I feel like I'm the only person on earth who watched every episode of Tori & Dean: Inn Love—which was the 2007 reality show where Tori Spelling and husband Dean McDermott attempted to open a bed and breakfast while Tori was 97 months pregnant with their first child—because every time I reference it and go up top for the high-five, I just get blank stares and/or pelted with rotten cabbage. But you guys! That show was SO GOOD! Tori and Dean are legit charming, and not in a smarmy reality TV way, and it really seems like they love each other and Dean doesn't even care when she's peeing herself all the time and they know that this B&B thing they've gotten themselves into is IDIOTIC but they (pretend to) try really sincerely anyway even though it's obviously just a TV show and I just loved hanging out with them for some reason.
I stopped watching after season 2, I think, when the show was rebranded Tori & Dean: Home Sweet Hollywood, so maybe I don't count as a real fan, but I'm just telling you that I FELT THINGS.
Point is, I am very upset about this week's Us Weekly cover, which alleges that Dean cheated on Tori with some Canadian person named Emily Goodhand (I guess he just wanted to see if she lived up to the hype!) who apparently then sold her story to Us Weekly.
While promoting his gig as host of Chopped Canada in Toronto on Dec. 6, McDermott invited 28-year-old Emily Goodhand, a woman he met that day through friends, to his room at the Fairmont Royal York Hotel — where they had sex, she tells Us. "He told me he and Tori had a sexless marriage," says Goodhand, who stayed over at his hotel the following night too. "I believed him."
And no, I will not be picking up a paper copy to find out "more details on McDermott's affair — from their wild night together to how the affair could damage more than his marriage."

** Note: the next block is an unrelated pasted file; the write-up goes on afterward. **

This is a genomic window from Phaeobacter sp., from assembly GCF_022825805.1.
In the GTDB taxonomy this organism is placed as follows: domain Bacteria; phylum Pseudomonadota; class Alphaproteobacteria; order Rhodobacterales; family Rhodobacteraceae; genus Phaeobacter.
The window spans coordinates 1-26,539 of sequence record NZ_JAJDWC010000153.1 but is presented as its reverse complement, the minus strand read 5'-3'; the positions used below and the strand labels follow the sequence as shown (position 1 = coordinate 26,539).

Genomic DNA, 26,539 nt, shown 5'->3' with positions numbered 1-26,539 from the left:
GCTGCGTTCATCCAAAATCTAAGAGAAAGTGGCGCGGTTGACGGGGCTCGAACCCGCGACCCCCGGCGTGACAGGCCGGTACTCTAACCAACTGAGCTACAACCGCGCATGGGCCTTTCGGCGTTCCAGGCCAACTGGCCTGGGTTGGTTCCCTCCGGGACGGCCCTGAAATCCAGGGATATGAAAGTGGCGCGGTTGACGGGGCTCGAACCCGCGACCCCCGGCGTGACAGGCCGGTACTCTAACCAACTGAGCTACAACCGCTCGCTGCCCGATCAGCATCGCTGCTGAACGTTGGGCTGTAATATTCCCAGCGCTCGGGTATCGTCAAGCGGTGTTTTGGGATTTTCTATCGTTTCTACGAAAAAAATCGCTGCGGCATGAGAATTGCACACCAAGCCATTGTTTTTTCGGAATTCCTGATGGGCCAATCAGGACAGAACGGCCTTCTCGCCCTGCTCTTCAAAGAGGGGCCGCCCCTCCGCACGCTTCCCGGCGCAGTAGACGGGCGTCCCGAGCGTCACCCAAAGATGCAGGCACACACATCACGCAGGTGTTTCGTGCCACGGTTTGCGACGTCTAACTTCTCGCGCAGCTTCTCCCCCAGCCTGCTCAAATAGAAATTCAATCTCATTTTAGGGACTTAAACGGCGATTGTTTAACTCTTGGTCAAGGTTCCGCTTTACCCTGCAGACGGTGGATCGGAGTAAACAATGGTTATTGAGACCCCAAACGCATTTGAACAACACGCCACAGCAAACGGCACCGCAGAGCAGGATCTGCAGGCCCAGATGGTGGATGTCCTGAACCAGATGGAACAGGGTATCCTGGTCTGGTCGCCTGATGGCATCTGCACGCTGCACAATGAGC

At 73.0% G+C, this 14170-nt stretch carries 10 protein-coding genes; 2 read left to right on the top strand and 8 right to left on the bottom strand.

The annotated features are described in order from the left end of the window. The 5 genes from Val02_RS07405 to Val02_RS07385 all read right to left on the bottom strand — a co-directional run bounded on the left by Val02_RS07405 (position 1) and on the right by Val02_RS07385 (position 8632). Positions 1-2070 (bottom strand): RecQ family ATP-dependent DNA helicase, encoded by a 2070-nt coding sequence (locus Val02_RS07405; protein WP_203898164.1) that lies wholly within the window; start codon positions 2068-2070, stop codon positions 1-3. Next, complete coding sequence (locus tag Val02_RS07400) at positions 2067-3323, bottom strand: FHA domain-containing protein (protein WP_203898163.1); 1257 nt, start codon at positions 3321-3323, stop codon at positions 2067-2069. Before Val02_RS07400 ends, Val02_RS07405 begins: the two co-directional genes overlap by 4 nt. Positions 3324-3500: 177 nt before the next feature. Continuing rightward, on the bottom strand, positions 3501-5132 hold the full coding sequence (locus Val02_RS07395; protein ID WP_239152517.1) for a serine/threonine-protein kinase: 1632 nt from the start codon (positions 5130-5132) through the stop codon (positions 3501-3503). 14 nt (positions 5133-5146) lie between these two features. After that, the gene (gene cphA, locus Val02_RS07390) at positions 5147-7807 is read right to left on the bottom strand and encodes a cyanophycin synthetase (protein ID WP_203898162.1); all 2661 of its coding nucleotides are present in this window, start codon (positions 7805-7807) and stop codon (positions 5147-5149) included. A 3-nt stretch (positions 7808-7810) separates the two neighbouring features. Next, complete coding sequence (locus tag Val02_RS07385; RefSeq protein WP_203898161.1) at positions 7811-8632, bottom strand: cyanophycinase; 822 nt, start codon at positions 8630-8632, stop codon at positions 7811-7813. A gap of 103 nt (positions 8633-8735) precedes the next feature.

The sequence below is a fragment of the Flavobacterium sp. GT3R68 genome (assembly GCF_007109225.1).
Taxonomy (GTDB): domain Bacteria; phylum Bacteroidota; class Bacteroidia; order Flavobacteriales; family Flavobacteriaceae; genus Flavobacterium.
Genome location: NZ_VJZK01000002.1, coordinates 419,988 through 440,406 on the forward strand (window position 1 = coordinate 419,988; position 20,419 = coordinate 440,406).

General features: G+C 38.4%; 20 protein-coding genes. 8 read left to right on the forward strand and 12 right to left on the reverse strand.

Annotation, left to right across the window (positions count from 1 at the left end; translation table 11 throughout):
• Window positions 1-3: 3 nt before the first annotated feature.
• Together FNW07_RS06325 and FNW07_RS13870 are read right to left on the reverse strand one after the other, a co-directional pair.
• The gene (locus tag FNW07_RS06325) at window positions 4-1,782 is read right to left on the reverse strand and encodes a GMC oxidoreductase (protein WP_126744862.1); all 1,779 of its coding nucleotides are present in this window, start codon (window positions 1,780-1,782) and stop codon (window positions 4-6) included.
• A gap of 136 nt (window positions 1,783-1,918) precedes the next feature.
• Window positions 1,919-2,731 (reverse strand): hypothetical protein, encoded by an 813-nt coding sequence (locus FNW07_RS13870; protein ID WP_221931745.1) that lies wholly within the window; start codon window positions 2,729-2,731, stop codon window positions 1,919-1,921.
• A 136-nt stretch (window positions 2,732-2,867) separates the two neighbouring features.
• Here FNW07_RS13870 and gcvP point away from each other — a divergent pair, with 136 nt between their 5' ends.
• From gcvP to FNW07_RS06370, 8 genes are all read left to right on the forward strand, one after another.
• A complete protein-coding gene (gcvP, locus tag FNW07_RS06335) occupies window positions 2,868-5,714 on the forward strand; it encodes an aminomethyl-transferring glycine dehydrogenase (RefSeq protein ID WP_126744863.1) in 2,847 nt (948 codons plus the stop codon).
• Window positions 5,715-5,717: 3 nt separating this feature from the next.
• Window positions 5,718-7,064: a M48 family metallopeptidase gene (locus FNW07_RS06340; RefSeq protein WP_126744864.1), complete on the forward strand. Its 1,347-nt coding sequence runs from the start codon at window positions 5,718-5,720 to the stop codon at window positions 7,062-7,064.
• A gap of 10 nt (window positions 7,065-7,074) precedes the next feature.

I mean, look. I fervently believe that people shouldn't stay in bad relationships just because of some artificial rom-com notion of true love being "forever." In fact, I think that the pressure of conforming to that framework ruins—literally RUINS—a lot of people's lives. People deserve the right to pursue happiness and fulfillment, and sometimes even loving, passionate relationships just run their course. But I do think that if you've made a monogamous commitment to a partner (and, I suppose, we don't know what Tori and Dean's arrangement is!), you owe them one of these three things, in descending order of preferableness:
1) To kindly and humanely share the knowledge that you feel this way and would like to explore outside the boundaries of monogamy and/or end the relationship.
2) To not have secret sex with Emily Goodhand (YOU SHOULD SEE WHAT SHE CAN DO WITH HER FOOT) in Canada just because you're frustrated, until you have a chance to talk through #1.
3) To at LEAST not get CAUGHT having secret sex with Emily Goodhand so that it ends up on the cover of Us fucking Weekly.
But despite all of that, please indulge me in this one moment of WAAAAAAHHHHHH NOOOOOOOO I REALLY THOUGHT TORI AND DEAN WOULD MAAAAAKE IIIIIIIT!!!!!
Sniff. Hold me, Megan Mullally and Nick Offerman, you're my only hope.
Image via Getty.